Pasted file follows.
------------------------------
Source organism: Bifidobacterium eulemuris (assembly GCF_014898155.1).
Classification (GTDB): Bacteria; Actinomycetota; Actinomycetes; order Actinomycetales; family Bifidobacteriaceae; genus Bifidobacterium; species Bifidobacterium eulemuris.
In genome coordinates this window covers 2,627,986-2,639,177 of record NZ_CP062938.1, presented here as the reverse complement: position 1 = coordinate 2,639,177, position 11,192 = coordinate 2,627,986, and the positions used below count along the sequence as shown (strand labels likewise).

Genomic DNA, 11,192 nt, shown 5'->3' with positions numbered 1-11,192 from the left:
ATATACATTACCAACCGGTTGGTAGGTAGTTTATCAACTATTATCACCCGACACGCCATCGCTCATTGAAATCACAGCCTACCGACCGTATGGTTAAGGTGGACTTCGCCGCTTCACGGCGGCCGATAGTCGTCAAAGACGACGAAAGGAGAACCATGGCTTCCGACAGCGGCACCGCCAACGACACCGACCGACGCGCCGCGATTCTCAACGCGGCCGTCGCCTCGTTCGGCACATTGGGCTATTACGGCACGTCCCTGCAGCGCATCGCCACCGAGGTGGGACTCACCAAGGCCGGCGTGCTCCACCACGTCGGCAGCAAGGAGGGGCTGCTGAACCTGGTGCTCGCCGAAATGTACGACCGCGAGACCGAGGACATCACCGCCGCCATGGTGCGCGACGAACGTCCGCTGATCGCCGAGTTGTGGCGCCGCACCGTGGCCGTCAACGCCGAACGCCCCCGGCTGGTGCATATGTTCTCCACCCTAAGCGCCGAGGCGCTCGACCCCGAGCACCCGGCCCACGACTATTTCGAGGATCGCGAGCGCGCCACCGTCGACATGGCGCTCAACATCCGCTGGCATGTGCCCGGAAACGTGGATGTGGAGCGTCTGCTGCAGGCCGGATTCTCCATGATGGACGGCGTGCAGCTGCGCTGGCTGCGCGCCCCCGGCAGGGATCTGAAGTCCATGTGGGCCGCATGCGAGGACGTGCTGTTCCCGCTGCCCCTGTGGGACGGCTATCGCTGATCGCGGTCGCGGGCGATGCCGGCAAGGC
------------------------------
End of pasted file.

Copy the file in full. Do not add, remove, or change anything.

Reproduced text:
Source organism: Bifidobacterium eulemuris (assembly GCF_014898155.1).
Classification (GTDB): Bacteria; Actinomycetota; Actinomycetes; order Actinomycetales; family Bifidobacteriaceae; genus Bifidobacterium; species Bifidobacterium eulemuris.
In genome coordinates this window covers 2,627,986-2,639,177 of record NZ_CP062938.1, presented here as the reverse complement: position 1 = coordinate 2,639,177, position 11,192 = coordinate 2,627,986, and the positions used below count along the sequence as shown (strand labels likewise).

Genomic DNA, 11,192 nt, shown 5'->3' with positions numbered 1-11,192 from the left:
ATATACATTACCAACCGGTTGGTAGGTAGTTTATCAACTATTATCACCCGACACGCCATCGCTCATTGAAATCACAGCCTACCGACCGTATGGTTAAGGTGGACTTCGCCGCTTCACGGCGGCCGATAGTCGTCAAAGACGACGAAAGGAGAACCATGGCTTCCGACAGCGGCACCGCCAACGACACCGACCGACGCGCCGCGATTCTCAACGCGGCCGTCGCCTCGTTCGGCACATTGGGCTATTACGGCACGTCCCTGCAGCGCATCGCCACCGAGGTGGGACTCACCAAGGCCGGCGTGCTCCACCACGTCGGCAGCAAGGAGGGGCTGCTGAACCTGGTGCTCGCCGAAATGTACGACCGCGAGACCGAGGACATCACCGCCGCCATGGTGCGCGACGAACGTCCGCTGATCGCCGAGTTGTGGCGCCGCACCGTGGCCGTCAACGCCGAACGCCCCCGGCTGGTGCATATGTTCTCCACCCTAAGCGCCGAGGCGCTCGACCCCGAGCACCCGGCCCACGACTATTTCGAGGATCGCGAGCGCGCCACCGTCGACATGGCGCTCAACATCCGCTGGCATGTGCCCGGAAACGTGGATGTGGAGCGTCTGCTGCAGGCCGGATTCTCCATGATGGACGGCGTGCAGCTGCGCTGGCTGCGCGCCCCCGGCAGGGATCTGAAGTCCATGTGGGCCGCATGCGAGGACGTGCTGTTCCCGCTGCCCCTGTGGGACGGCTATCGCTGATCGCGGTCGCGGGCGATGCCGGCAAGGC